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By Samantha Shannon-Jones
Have you experienced Panem yet? Based on an another bestselling book series, The Hunger Games has been hailed as the new Young Adult phenomenon. With Twilight in its twilight days and Harry Potter long since over, there was a gaping hole in the market into which Suzanne Collins and her novels have fallen very neatly. Collins, who was fully involved in adapting her novel for the screen, now has an estimated net worth of $12 million — not bad at all for a previously little-known children’s writer — and is a member of the elite Kindle Million Club, along with such commercial giants as Stephenie Meyer, Charlaine Harris and Lee Child. But even with her participation, fans of The Hunger Games — a difficult and disturbing story at the best of times — would have worried that a 12A adaptation would cut out vital elements of the plot, which brims with murder, starvation and mutilation. So is the film worth the hype? Was the world really watching on 23 March 2012?
The Hunger Games is told through the eyes of sixteen year-old Katniss Everdeen, a resident of the impoverished District 12, who volunteers in place of her sister to play the Hunger Games: a brutal reality TV show in which twenty-four young people fight to the death in a perilous outdoor arena. The youngsters are chosen by lottery. Only one victor is permitted. Collins’ vision of the future is rooted in the bloody gladiatorial traditions of Ancient Rome and the Greek myth of Theseus, but was also inspired by the Iraq War and other modern conflicts, giving it a razor-sharp contemporary edge. Collins was channel-hopping when she conceived the idea. “I was tired, and the lines began to blur in this very unsettling way,” she said to Publisher’s Weekly. The result was The Hunger Games.
Despite receiving mostly positive feedback from critics, the film and book have been criticised for their similarities to other recent productions, most notably Battle Royale (2000), which was similarly based on a novel, and Series 7: The Contenders (2001). But what makes this story different is its hard-hitting relevance to our society. Western hunger for entertainment has grown stronger over the last decade, to the point that we actively relish seeing Simon Cowell strip a trembling six year-old singer to tears. The Hunger Games takes that bloodlust and grounds it in reality. The film is very strong in its portrayal of the Capitol, the decadent control centre of Panem, which spoils and idolises the contenders before sending them to their bloody deaths. Jennifer Lawrence is flawless in her portrayal of Katniss, who despises her task but still fights for survival.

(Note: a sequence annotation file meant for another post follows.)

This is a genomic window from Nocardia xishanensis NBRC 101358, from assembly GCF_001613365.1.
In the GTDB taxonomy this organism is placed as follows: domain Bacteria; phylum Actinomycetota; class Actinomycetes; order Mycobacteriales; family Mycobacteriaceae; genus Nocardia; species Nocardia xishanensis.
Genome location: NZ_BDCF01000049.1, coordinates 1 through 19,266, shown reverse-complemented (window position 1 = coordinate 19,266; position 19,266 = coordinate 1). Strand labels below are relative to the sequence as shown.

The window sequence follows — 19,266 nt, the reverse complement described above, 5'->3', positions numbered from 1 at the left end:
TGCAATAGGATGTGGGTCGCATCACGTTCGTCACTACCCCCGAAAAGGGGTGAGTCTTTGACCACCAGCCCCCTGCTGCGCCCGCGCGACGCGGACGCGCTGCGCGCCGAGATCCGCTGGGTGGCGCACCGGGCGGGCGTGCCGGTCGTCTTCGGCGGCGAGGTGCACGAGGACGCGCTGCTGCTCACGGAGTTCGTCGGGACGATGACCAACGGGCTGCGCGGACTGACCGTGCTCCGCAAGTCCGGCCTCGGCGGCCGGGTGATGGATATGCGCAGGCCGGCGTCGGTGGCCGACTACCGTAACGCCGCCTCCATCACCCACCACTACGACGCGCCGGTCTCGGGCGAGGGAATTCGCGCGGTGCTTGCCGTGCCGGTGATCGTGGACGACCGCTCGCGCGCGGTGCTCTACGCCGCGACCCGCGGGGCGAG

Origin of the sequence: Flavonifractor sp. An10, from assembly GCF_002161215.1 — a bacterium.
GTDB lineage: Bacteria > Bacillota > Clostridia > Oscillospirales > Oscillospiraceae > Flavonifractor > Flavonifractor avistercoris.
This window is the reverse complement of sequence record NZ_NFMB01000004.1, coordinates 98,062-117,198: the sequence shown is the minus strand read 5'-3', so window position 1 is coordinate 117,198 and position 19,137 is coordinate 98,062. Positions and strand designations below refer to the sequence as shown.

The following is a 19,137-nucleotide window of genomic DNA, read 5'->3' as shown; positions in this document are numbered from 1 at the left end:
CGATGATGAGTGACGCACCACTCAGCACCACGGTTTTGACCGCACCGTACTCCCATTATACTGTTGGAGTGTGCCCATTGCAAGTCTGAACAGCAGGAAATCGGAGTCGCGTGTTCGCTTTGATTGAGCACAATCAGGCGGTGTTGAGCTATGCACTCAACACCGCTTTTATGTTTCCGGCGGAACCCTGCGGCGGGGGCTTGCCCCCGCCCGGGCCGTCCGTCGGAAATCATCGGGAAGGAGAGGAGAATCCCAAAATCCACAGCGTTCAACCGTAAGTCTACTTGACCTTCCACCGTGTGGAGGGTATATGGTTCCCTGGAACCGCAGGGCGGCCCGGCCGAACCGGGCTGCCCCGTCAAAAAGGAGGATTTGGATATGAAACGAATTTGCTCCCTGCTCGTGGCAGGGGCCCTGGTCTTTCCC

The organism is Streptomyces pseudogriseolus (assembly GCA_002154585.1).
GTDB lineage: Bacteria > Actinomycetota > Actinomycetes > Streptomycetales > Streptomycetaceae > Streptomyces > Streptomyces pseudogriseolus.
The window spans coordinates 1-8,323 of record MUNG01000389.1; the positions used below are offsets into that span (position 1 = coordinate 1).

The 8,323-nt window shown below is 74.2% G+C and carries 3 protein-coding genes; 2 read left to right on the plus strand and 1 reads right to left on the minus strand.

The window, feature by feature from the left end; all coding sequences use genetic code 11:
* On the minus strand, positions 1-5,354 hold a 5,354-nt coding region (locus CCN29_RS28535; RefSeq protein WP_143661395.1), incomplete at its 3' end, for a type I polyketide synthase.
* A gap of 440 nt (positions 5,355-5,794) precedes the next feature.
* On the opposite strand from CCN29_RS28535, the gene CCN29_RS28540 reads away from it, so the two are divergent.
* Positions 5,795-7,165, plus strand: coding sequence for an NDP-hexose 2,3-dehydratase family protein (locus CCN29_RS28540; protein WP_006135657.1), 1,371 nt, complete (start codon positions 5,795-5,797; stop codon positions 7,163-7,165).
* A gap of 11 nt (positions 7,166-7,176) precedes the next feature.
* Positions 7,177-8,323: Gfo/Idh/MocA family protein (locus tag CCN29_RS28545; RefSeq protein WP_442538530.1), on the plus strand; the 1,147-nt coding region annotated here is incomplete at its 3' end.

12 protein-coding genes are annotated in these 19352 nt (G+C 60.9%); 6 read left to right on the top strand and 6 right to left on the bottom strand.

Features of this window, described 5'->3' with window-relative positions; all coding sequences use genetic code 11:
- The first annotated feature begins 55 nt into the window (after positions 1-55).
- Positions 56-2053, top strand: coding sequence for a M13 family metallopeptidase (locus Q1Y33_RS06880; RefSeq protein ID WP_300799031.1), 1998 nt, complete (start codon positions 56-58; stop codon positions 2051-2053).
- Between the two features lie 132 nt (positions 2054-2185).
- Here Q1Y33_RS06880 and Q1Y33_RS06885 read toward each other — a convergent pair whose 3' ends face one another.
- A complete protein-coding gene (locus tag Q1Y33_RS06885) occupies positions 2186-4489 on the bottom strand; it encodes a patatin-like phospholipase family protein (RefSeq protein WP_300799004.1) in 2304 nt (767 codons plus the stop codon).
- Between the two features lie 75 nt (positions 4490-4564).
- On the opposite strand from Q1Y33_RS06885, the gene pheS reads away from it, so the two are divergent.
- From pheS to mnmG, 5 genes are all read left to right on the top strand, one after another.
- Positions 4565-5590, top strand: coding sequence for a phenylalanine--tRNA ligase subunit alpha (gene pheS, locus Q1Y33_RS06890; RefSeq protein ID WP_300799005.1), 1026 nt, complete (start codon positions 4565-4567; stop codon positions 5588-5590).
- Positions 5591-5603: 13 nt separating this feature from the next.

The Hunger Games took a very respectable $152.5 million on its opening weekend in North America, besting the first film in the Twilight franchise. The sequel, Catching Fire, has been tenuously billed for release in November 2013. Still, some viewers have argued that the 12A certificate was inappropriate for a film about child-on-child homicide. Zygi Kamasa of Lionsgate admitted he would prefer his ten-year-old daughter not to see The Hunger Games, which has a “lot of adult themes” and “frightening and gory scenes”. The film was initially set for a 15 before the company made a series of recommended cuts. Still, you have to wonder what might go through the mind of a four year-old if they saw tiny Rue (played by thirteen year-old Amandla Stenberg) with a spear through her chest.
The film has also received mixed feedback over its heavy use of a handheld camera. Complaints of motion sickness have been rife, and some reviewers have felt that while the film’s content was good, its execution was poor. The unsteady camera is sometimes off-putting, but strengthens the association with reality TV, giving the narrative a note of Orwellian voyeurism.
The Hunger Games is not for very young children, but it could just be for you. Fans of the book will enjoy its fidelity to the novel, whilst newcomers will be gratified with the accessible storyline and strong acting. I only hope the inevitable love triangle won’t be blown up to ‘Team Peeta’ and ‘Team Gale’ proportions.